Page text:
(9) A dh’aindeoin ceilg Agus feirg nan Sasunnach, Cha d’chuir iad balbh Air an t-seirbhis ghaisgeil ud; Bha uaislean calm’ ann Nach d’ thug mi ’n ainm dhuibh Bha ’n t-Ollamh Foirbeis Is Professor Blackie ann.
(10) Mac Mhuirich tàireil: Chan àgh a ghuidhir dha; ’S e ’ghaol air Mammon A dh’àraich bruidhinn air; Tha iad ag ràdha - Mu[n] d’ fhuair e fàbhar - Tha ’n leabhar cearr ris ’S a bhàrdachd guidheachan.
(11) Is beag an t-ioghnadh, Is an aois a laighe orm, Ged re’adh mo smaoin Thun an taobh a chaidh iad; Ach ’s fearr bhith éibhneach ’S an t-saoghal mhathasach Is sgur de’n caoidh Is na saoidh am flathanas.
(12) Mhic-Talla chairdeil Nach àicheadh bruidhinn rium Ged fhuair roimh Àdhamh ’S gach àird, do thighearnas; Gur òg a bha mi Mu d’ thaigh a’ mànran Is tu seinn nan dàn leam An Gàidhlig Sgitheanach.
A Memorial to the learned men who laboured to keep Gaelic alive.
(1) My thoughts are firmly On those most heroic leaders Who have left this world For the side we cannot see; Who spent their time Without any financial reward But who left their intellect As a heritage for us.
(2) There is silence in the grave, And though it is a cold bed, It did not achieve victory Over those noble warriors: The voice of their talents Are in our ears As sweet to rehearse As when it was first spoken.
(3) The king of the choir Is the lordly MacLeod Who is now like a torch Showing us the way; You are the young Norman, Goodly young son of the Skyeman: What he says Gives us solace of heart.
(4) In the dappled island, Which is surrounded by seashore, Was Livingston, And a mighty hero was he; He will be warmly remembered, As a poet and as an historian; Although he was oppressed By the tyranny of the English.
(5) In the Island of Islay, If I remember correctly, Was the elegant scholar Who gave us the dictionary; It would be a good thing If it were to happen in my lifetime For a memorial to go Above the MacAlpine man.
(6) There is a man in this company, And he should not be in last place, And he needs to be highlighted Forever amongst us; He fostered excellent work That nurtured our poets: MacKenzie of Gairloch The handsome Highlander.
(7) Professor Stewart Was in the vanguard of those heroes, He gave us a grammar And we have it joyfully, With flexible vocabulary Of the vigorous adjectives And of the learned verbs – The Perthshire man is my hero.
(8) The man of Coll With his learned talents Has given us many rewards Though out the field of our literature; And noble men Of his proud lineage With celebration erected for him A gravestone as becomes him.
(9) Despite the treachery And the anger of the English, They did not make mute That heroic service; There were strong leaders there Whose names I haven’t given you yet – Professor Forbes was there, And Professor Blackie.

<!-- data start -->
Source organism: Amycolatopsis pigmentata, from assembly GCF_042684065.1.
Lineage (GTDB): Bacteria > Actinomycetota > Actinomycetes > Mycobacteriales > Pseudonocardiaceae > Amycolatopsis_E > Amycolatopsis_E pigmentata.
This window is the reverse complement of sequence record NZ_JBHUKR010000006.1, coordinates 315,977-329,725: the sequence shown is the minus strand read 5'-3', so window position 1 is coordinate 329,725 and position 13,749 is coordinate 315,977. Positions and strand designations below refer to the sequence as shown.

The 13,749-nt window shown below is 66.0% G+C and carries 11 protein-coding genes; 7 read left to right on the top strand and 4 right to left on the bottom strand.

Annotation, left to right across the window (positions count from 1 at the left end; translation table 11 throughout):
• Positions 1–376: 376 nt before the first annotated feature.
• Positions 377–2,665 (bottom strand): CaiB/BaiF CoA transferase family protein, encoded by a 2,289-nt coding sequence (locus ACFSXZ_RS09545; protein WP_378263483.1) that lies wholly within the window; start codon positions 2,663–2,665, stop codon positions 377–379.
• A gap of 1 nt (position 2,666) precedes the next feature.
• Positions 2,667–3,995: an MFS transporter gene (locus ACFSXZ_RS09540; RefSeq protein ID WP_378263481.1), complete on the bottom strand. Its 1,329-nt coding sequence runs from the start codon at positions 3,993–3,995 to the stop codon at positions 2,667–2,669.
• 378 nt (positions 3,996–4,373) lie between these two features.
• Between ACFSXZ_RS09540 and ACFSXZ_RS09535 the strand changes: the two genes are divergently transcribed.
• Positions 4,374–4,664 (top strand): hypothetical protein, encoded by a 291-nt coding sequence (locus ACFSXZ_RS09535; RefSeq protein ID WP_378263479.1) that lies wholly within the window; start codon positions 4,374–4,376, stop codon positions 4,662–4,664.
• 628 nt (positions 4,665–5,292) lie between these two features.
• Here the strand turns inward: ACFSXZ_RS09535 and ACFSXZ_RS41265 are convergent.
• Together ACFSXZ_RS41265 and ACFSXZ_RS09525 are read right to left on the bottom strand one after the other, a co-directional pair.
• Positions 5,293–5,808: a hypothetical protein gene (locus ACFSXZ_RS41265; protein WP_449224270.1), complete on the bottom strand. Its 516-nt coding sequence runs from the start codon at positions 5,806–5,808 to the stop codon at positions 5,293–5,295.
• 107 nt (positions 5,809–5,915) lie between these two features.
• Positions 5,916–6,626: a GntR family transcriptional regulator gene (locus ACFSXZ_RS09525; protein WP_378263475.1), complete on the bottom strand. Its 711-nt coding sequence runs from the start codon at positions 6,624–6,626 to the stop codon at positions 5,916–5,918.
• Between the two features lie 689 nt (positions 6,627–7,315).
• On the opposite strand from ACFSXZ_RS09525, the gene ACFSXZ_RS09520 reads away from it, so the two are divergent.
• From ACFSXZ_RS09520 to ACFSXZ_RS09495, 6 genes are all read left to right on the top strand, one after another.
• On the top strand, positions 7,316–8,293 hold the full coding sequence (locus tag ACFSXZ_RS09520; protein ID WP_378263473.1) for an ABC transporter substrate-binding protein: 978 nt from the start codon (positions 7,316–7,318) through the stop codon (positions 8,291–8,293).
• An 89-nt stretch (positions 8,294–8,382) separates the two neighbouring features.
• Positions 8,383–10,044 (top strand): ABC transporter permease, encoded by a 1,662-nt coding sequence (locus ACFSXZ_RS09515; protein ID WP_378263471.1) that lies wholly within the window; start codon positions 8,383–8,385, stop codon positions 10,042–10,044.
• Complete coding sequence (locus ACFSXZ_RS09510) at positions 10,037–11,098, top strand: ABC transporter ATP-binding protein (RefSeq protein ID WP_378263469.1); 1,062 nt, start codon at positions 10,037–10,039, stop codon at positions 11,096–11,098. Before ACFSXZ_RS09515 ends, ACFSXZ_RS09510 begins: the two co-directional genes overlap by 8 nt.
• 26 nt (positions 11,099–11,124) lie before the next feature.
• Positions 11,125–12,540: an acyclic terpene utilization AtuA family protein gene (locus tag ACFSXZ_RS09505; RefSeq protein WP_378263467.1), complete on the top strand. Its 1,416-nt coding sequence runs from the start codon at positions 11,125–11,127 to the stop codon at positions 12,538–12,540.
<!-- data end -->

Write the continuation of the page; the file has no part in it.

(10) Shameful Macpherson: His wish was not for its prosperity; It was his lust for Mammon Which caused him to speak out; They say – Before he found favour – That the book is false to him And (there are) curses in his poetry.
(11) It is little wonder With old age heavily on me, That my thoughts have gone In a certain direction; But it is better to be merry In the bountiful world, And to desist from crying, While the elect are in Heaven.
(12) O kindly Mac-Talla, Who would not reject my conversation, Although every location Before Adam was under your power; In the days of my youth I was murmuring around your house As you sang the poems with me In the Gaelic of Skye.
Paragraph 3 is about the Rev. Norman MacLeod (Caraid nan Gàidheal, 1783-1862). As the Companion to Gaelic Scotland notes, “MacLeod is one of the leading figures in the history of Gaelic prose,” having edited several of the first major Gaelic periodicals.
Paragraph 4 is about the poet Uilleam MacDhunléibhe (“William Livingston”, 1808-70), who composed a number of epic poems about Scottish history and some bitter ones on the Clearances.
Paragraph 5 is about Neil MacAlpine (1786-1867) who compiled a Gaelic to English dictionary published in 1832.
Paragraph 6 is about John MacKenzie (1806-48), a prolific Gaelic writer and editor who published, amongst other works, the Gaelic poetry anthology Sàr Obair nam Bard Gaelach (1841).
Paragraph 7 is about the Rev. Alexander Stewart of Blair Atholl (1764-1821) who wrote Elements of Gaelic Grammar (1801).
I am uncertain of the subject of paragraph 8.
Paragraph 9 mentions (probably) Alasdair Forbes (†1924), author of a book of Gaelic names of animals and plants, and the indefatigable Professor John Stuart Blackie of the University of Edinburgh, who campaigned widely on behalf of Gaels and was largely responsible for the creation of the Chair of Celtic.
Paragraph 10 contains disparagement of James Macpherson, author/adaptor of Ossian. That’s a long story I don’t have time to address.
Paragraph 12 mentions “Mac-Talla,” although I think the poet may be punning, using the name more widely than the latter periodical; it evokes by association, for example, a song composed by An Clàrsair Dall (Ruairidh MacMhuirich) c.1693 about the silence of the hall of Dunvegan after the death of Iain Breac MacLeòid. It is a convenient coincidence that the MacLeods of Dunvegan and the editor Eòin MacFhionghain belong to Skye.